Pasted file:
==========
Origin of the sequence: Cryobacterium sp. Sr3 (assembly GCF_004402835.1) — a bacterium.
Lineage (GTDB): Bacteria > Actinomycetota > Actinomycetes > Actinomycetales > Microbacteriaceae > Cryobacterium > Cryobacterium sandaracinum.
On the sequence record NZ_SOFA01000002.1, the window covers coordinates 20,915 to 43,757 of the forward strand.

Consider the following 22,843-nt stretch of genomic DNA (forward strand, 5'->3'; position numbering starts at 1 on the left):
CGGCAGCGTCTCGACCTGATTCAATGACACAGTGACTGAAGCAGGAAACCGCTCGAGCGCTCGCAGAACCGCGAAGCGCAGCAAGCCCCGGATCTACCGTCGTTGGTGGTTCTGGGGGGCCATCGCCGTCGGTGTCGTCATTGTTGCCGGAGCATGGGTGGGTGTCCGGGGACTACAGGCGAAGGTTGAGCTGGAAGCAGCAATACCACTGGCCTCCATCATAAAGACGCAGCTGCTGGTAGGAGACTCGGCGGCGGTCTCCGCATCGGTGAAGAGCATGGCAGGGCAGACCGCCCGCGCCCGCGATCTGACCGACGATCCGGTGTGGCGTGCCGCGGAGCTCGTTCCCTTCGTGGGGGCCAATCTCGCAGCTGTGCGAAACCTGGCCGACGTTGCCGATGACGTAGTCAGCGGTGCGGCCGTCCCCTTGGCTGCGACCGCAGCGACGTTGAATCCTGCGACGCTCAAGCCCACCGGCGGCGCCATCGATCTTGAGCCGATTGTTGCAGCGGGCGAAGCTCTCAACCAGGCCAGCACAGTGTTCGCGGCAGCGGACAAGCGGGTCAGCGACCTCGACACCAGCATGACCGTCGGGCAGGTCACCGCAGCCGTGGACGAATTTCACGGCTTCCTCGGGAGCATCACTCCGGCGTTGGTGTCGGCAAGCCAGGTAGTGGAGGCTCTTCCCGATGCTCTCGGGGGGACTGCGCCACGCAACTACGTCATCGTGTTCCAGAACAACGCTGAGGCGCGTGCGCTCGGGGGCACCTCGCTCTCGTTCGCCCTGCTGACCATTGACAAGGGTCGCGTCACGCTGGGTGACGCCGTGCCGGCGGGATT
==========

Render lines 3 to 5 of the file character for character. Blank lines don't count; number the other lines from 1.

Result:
On the sequence record NZ_SOFA01000002.1, the window covers coordinates 20,915 to 43,757 of the forward strand.

Consider the following 22,843-nt stretch of genomic DNA (forward strand, 5'->3'; position numbering starts at 1 on the left):
CGGCAGCGTCTCGACCTGATTCAATGACACAGTGACTGAAGCAGGAAACCGCTCGAGCGCTCGCAGAACCGCGAAGCGCAGCAAGCCCCGGATCTACCGTCGTTGGTGGTTCTGGGGGGCCATCGCCGTCGGTGTCGTCATTGTTGCCGGAGCATGGGTGGGTGTCCGGGGACTACAGGCGAAGGTTGAGCTGGAAGCAGCAATACCACTGGCCTCCATCATAAAGACGCAGCTGCTGGTAGGAGACTCGGCGGCGGTCTCCGCATCGGTGAAGAGCATGGCAGGGCAGACCGCCCGCGCCCGCGATCTGACCGACGATCCGGTGTGGCGTGCCGCGGAGCTCGTTCCCTTCGTGGGGGCCAATCTCGCAGCTGTGCGAAACCTGGCCGACGTTGCCGATGACGTAGTCAGCGGTGCGGCCGTCCCCTTGGCTGCGACCGCAGCGACGTTGAATCCTGCGACGCTCAAGCCCACCGGCGGCGCCATCGATCTTGAGCCGATTGTTGCAGCGGGCGAAGCTCTCAACCAGGCCAGCACAGTGTTCGCGGCAGCGGACAAGCGGGTCAGCGACCTCGACACCAGCATGACCGTCGGGCAGGTCACCGCAGCCGTGGACGAATTTCACGGCTTCCTCGGGAGCATCACTCCGGCGTTGGTGTCGGCAAGCCAGGTAGTGGAGGCTCTTCCCGATGCTCTCGGGGGGACTGCGCCACGCAACTACGTCATCGTGTTCCAGAACAACGCTGAGGCGCGTGCGCTCGGGGGCACCTCGCTCTCGTTCGCCCTGCTGACCATTGACAAGGGTCGCGTCACGCTGGGTGACGCCGTGCCGGCGGGATT